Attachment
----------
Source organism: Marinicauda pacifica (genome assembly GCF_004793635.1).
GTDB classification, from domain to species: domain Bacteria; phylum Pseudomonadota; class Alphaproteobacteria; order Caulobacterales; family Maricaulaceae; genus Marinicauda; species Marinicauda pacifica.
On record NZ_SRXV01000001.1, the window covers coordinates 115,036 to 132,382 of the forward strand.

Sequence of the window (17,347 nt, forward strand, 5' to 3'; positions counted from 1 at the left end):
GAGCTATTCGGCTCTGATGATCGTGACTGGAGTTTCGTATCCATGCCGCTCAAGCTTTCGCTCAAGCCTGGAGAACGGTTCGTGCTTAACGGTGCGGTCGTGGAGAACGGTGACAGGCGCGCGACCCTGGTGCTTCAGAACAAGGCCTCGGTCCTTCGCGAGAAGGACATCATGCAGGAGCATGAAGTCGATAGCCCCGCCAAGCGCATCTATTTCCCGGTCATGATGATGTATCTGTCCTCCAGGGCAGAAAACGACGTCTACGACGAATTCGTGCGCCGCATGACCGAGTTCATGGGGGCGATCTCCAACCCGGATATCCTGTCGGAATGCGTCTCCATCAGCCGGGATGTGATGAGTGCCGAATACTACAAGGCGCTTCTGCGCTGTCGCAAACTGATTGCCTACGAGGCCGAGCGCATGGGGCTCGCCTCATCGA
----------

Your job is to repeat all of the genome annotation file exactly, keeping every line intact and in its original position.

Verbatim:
Source organism: Marinicauda pacifica (genome assembly GCF_004793635.1).
GTDB classification, from domain to species: domain Bacteria; phylum Pseudomonadota; class Alphaproteobacteria; order Caulobacterales; family Maricaulaceae; genus Marinicauda; species Marinicauda pacifica.
On record NZ_SRXV01000001.1, the window covers coordinates 115,036 to 132,382 of the forward strand.

Sequence of the window (17,347 nt, forward strand, 5' to 3'; positions counted from 1 at the left end):
GAGCTATTCGGCTCTGATGATCGTGACTGGAGTTTCGTATCCATGCCGCTCAAGCTTTCGCTCAAGCCTGGAGAACGGTTCGTGCTTAACGGTGCGGTCGTGGAGAACGGTGACAGGCGCGCGACCCTGGTGCTTCAGAACAAGGCCTCGGTCCTTCGCGAGAAGGACATCATGCAGGAGCATGAAGTCGATAGCCCCGCCAAGCGCATCTATTTCCCGGTCATGATGATGTATCTGTCCTCCAGGGCAGAAAACGACGTCTACGACGAATTCGTGCGCCGCATGACCGAGTTCATGGGGGCGATCTCCAACCCGGATATCCTGTCGGAATGCGTCTCCATCAGCCGGGATGTGATGAGTGCCGAATACTACAAGGCGCTTCTGCGCTGTCGCAAACTGATTGCCTACGAGGCCGAGCGCATGGGGCTCGCCTCATCGA